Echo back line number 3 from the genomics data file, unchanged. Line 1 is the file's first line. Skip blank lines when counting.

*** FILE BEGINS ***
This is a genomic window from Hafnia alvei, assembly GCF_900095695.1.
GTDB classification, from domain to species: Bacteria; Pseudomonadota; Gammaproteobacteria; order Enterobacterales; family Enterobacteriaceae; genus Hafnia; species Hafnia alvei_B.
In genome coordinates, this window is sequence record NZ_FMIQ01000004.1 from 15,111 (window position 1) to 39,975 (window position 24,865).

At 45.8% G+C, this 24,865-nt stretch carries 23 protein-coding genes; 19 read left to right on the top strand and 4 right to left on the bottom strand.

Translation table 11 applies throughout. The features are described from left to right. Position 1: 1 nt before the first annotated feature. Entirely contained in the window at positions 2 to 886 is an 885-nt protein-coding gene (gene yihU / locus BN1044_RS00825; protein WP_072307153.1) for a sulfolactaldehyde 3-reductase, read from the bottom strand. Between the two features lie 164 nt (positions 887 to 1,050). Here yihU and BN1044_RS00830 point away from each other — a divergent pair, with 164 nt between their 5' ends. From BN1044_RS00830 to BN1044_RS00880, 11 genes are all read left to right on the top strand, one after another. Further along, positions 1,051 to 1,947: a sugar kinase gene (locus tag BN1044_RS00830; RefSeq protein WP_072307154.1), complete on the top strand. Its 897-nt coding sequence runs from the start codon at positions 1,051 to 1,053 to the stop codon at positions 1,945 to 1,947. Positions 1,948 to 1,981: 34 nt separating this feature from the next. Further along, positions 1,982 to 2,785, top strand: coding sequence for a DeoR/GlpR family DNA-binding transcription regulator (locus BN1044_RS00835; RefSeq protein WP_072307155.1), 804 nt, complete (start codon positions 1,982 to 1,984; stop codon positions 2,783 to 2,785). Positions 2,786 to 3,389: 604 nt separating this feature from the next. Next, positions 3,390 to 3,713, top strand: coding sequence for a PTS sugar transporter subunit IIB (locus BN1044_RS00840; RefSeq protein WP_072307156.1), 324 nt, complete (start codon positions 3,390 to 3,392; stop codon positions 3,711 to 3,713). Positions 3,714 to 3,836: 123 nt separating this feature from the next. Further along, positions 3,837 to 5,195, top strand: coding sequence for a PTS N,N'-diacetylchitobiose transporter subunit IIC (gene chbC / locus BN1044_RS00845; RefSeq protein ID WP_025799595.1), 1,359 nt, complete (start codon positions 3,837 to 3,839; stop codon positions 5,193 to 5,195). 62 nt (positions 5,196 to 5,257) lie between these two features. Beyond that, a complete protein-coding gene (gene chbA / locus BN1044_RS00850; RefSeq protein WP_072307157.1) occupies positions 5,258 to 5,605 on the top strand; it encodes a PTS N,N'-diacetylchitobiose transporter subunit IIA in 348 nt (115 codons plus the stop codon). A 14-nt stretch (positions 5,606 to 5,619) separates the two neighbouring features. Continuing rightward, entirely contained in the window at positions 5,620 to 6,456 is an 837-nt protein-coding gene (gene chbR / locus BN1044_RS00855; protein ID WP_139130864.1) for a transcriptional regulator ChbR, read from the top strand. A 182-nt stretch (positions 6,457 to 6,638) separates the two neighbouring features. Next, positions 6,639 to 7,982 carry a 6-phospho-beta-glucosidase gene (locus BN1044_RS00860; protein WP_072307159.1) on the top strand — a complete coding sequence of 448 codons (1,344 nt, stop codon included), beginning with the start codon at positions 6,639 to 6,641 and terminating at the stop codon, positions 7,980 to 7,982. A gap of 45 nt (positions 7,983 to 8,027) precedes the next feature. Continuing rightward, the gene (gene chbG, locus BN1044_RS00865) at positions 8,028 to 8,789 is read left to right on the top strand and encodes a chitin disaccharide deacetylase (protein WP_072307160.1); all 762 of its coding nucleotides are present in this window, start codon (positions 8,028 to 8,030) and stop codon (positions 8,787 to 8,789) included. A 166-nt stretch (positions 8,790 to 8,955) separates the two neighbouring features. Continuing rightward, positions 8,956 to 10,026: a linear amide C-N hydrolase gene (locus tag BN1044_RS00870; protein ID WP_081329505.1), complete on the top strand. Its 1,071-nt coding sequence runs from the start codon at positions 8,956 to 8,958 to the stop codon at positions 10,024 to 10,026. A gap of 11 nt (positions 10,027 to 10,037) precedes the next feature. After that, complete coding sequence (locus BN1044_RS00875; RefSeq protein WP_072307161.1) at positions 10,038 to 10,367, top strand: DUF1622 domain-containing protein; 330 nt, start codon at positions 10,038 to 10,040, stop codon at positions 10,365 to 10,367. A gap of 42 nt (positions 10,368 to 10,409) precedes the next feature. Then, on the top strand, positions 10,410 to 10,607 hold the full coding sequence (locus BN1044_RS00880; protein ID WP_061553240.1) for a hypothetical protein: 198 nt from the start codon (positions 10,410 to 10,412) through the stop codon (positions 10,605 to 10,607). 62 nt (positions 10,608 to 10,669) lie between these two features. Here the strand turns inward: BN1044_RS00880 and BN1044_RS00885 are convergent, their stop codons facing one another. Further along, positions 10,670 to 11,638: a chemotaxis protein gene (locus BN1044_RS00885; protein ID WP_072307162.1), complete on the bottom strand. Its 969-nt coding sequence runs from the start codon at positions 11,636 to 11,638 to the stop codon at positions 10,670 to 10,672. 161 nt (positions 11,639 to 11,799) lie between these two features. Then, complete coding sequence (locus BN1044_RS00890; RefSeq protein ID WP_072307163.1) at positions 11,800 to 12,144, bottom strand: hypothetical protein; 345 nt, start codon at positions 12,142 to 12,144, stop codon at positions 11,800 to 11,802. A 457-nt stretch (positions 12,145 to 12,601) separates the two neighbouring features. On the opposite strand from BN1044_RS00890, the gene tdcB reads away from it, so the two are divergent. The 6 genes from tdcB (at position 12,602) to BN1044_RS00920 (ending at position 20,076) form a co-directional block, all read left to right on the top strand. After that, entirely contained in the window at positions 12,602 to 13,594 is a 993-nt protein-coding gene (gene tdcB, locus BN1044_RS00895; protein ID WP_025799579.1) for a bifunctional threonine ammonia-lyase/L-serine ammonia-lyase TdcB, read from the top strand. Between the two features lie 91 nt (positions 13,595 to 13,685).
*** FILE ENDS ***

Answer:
In genome coordinates, this window is sequence record NZ_FMIQ01000004.1 from 15,111 (window position 1) to 39,975 (window position 24,865).